Saturday, April 3, 2010

A Very Tiny Place In The Heavens (part 2)

Ptolemy's Geocentric Universe
[This is the 2nd installment in this series. The first is here]

The unseating of the Ptolemaic understanding of the universe, first introduced by Copernicus (late 15th century), and verified through data analysis by Galileo (late 16th century), has been used to vilify theism and its sympathetic scientists for over 300 years.

Here's why ...

On the ancient view (like Ptolemy's: 90-168 AD) the universe could be best described as a giant "sump." In the given illustration (at right and the only decent one I could find), imagine the whole picture turned counter-clockwise 90 degrees. This puts the Earth at the bottom of the diagram, where the sump's bottom lies.

On this view the value/worth of things increased as one went further "up" into the heavens -- or away from the sump. For instance, Hades was a really bad place to go because it sat beneath the Earth and you simply cannot get any lower than that. Just above the Earth was the "first heaven" or, as we would refer to it now, the atmosphere that surrounds us. When Jesus told us that the "kingdom of heaven" was "at hand" this is what he meant -- that the life God promised us was immediately obtainable right where we are now. We didn't have to go anywhere to acquire it.

Just above the Earth (in the "second heaven") was the realm of the Sun, stars, and planets. The ancients believed the Earth was fixed at the bottom of the sump while these objects moved around above it within the second heaven. Thus the notion of a "geocentric" universe -- the idea that the Sun and stars moved around the Earth.

Way out beyond the stars and planets was the "third heaven," where God himself lived. When Paul (cf. 2 Corinthians 12:1-3) relates his story of being "caught up to the third heaven," this is what he means. He is claiming that he was (somehow) brought into the very presence of God.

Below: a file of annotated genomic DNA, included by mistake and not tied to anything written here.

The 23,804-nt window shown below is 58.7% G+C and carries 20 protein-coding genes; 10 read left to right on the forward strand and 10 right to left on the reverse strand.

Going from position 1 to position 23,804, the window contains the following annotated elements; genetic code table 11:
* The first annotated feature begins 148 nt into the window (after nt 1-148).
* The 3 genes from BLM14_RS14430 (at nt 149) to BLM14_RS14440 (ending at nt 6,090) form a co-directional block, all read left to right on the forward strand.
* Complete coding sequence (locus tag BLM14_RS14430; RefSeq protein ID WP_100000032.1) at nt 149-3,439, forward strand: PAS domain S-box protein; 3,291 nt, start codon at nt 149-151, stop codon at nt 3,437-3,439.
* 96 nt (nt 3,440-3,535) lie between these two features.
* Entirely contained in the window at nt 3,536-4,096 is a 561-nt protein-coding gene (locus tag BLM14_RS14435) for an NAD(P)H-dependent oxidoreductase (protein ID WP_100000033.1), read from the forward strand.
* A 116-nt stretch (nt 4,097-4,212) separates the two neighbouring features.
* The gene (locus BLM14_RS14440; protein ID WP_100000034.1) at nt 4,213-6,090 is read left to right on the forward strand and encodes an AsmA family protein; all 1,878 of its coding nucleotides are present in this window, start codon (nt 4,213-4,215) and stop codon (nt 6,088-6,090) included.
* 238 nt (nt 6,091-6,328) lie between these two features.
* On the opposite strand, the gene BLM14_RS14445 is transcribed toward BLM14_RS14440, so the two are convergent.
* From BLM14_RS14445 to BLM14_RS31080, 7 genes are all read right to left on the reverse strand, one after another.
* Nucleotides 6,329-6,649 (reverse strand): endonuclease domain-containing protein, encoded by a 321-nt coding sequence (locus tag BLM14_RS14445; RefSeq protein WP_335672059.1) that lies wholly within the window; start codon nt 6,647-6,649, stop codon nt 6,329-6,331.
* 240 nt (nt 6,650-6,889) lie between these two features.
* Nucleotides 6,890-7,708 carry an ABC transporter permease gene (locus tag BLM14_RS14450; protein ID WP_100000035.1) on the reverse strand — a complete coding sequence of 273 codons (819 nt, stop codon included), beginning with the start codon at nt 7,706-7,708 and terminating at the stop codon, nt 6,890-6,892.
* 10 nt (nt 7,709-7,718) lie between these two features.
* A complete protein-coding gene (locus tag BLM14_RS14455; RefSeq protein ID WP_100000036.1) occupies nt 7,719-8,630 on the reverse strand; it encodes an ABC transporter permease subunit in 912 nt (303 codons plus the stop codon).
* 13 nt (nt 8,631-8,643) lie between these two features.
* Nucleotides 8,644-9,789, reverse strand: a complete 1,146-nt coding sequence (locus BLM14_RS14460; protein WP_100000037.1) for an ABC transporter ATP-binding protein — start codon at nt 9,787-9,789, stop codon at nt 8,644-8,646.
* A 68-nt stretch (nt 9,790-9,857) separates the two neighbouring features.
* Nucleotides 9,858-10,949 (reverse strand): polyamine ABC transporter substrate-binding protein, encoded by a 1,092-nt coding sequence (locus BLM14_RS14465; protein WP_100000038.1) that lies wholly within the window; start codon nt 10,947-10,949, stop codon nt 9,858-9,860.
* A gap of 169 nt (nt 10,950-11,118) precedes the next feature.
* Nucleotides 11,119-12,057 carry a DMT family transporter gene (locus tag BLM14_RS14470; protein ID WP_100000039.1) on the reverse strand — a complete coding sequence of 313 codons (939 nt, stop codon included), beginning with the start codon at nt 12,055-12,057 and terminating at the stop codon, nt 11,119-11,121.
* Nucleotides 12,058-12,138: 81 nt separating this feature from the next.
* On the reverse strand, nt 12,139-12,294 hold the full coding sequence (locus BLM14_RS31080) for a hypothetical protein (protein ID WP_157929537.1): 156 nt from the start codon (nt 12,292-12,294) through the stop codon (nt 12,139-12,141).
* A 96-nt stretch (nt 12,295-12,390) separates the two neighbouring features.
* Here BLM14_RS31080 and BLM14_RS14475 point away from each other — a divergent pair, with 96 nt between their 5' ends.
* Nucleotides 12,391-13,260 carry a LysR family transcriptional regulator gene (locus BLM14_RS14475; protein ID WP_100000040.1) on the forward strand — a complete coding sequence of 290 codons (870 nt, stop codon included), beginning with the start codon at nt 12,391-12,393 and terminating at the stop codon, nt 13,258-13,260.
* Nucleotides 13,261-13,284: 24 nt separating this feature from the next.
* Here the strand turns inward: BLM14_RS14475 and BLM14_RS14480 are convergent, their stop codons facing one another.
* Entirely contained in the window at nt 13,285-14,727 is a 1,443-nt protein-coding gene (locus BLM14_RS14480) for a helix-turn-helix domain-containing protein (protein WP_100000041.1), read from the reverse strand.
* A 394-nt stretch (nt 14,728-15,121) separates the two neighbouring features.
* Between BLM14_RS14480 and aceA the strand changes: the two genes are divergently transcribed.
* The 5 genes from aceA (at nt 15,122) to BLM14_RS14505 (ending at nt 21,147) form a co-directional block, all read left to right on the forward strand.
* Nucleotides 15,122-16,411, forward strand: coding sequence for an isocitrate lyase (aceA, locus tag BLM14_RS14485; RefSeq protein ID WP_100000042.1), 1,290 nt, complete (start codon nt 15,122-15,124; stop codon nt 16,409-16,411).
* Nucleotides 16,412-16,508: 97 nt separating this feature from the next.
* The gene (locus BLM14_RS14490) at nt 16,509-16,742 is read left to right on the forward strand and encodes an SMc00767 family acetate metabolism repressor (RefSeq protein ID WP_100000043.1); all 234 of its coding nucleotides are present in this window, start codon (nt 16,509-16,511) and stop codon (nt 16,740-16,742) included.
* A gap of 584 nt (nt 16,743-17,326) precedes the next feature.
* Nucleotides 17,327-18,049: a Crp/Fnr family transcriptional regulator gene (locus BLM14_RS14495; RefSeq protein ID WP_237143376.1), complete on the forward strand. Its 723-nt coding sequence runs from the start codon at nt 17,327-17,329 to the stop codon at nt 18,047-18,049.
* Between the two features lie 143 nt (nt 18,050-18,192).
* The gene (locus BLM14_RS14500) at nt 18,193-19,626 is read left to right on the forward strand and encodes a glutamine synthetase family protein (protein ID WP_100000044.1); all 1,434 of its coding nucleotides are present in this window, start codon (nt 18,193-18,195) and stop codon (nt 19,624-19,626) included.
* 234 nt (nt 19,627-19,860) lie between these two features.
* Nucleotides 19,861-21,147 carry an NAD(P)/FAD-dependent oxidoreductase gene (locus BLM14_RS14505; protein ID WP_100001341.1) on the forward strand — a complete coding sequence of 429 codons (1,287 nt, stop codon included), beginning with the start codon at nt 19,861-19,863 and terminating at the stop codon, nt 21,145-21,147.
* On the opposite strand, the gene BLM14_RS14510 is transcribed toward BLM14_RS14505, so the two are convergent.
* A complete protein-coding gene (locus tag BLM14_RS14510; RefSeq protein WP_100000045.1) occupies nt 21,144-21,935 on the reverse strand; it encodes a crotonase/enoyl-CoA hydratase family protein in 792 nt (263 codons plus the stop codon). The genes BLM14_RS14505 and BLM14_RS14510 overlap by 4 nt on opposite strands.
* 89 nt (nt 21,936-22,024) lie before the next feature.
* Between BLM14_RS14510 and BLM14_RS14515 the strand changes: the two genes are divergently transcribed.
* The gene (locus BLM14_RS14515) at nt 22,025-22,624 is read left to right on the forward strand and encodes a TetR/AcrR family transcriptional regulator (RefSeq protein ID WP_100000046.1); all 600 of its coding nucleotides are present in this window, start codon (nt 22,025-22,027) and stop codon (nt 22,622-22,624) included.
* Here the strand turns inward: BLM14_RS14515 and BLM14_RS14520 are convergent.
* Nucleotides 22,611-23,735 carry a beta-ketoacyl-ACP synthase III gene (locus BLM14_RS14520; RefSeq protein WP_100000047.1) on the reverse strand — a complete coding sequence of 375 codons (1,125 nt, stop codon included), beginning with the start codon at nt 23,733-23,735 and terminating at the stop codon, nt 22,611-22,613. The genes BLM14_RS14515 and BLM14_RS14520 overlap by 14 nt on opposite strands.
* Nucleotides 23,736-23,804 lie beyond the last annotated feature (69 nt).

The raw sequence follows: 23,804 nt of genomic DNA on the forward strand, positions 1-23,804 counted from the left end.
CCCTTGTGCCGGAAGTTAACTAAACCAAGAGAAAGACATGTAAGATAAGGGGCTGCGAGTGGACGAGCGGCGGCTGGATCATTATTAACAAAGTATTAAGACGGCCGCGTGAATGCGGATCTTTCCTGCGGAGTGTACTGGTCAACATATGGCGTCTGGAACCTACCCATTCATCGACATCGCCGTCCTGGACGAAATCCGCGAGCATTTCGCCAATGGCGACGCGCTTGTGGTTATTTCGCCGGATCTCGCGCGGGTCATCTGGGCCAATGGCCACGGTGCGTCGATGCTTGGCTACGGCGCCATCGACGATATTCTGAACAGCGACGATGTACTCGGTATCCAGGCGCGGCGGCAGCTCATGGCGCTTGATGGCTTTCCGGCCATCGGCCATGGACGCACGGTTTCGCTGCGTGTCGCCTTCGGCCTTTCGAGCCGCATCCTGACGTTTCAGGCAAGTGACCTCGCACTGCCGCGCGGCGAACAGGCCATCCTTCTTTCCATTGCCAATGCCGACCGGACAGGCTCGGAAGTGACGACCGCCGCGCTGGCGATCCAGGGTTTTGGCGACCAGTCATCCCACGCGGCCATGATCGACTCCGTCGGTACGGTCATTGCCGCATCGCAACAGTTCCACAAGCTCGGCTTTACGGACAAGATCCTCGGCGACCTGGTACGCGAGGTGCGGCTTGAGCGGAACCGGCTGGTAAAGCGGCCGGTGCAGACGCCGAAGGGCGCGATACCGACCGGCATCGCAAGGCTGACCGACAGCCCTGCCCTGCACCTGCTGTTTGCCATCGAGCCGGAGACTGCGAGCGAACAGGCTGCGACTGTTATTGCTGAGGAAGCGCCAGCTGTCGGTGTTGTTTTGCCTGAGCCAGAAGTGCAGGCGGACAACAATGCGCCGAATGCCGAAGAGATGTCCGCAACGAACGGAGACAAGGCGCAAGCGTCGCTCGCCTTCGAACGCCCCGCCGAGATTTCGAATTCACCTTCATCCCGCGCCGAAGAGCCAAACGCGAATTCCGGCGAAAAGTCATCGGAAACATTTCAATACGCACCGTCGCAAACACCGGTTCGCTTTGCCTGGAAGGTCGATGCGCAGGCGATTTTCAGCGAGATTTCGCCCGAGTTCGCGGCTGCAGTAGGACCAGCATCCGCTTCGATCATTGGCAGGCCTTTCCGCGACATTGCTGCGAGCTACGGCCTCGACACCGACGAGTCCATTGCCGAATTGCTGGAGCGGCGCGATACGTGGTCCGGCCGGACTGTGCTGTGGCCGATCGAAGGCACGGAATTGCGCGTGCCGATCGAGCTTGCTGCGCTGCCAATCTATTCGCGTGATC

All this is simply to show the ancient, geocentric view of the universe that had been around for some time but that was formalized by Ptolemy. When Copernicus came along and put the Sun at the center of things -- postulating that the Earth revolved around it instead -- what he actually did was move the Earth further away from the "sump" and out into the second heaven. This change, which has been mischaracterized by many ever since, actually moved the Earth to a more important position in the hierarchy of things!

Regardless of the fact that the intent of neither Copernicus nor Galileo was to diminish the Earth's status based on its position; Regardless of the fact that the physical location put forth by these two Christian astronomers actually exalted the position of the Earth to a higher level than the Ptolemaic understanding. Despite these facts, the perception that man’s status within the universe was diminished by their discoveries continues to thrive. This has been the case because the revision of the physical location has been equated with a diminished view of the importance of man in the cosmos.

This Copernican Principle, that we should assume that there is nothing noteworthy about the Earth’s cosmic position or the life it supports, has led to two follow-on views concerning our place in the universe.

More on that next time ...

___________ NOTES ____________

Dennis R. Danielson, “The Great Copernican Cliché,” presented at the combined American Astronomical Society and American Association of Physics teachers meeting. San Diego, California. January 11, 2001.

Guillermo Gonzalez & Jay W. Richards, The Privileged Planet. Washington, D.C.: Regnery Publishing, 2004. p. 248.

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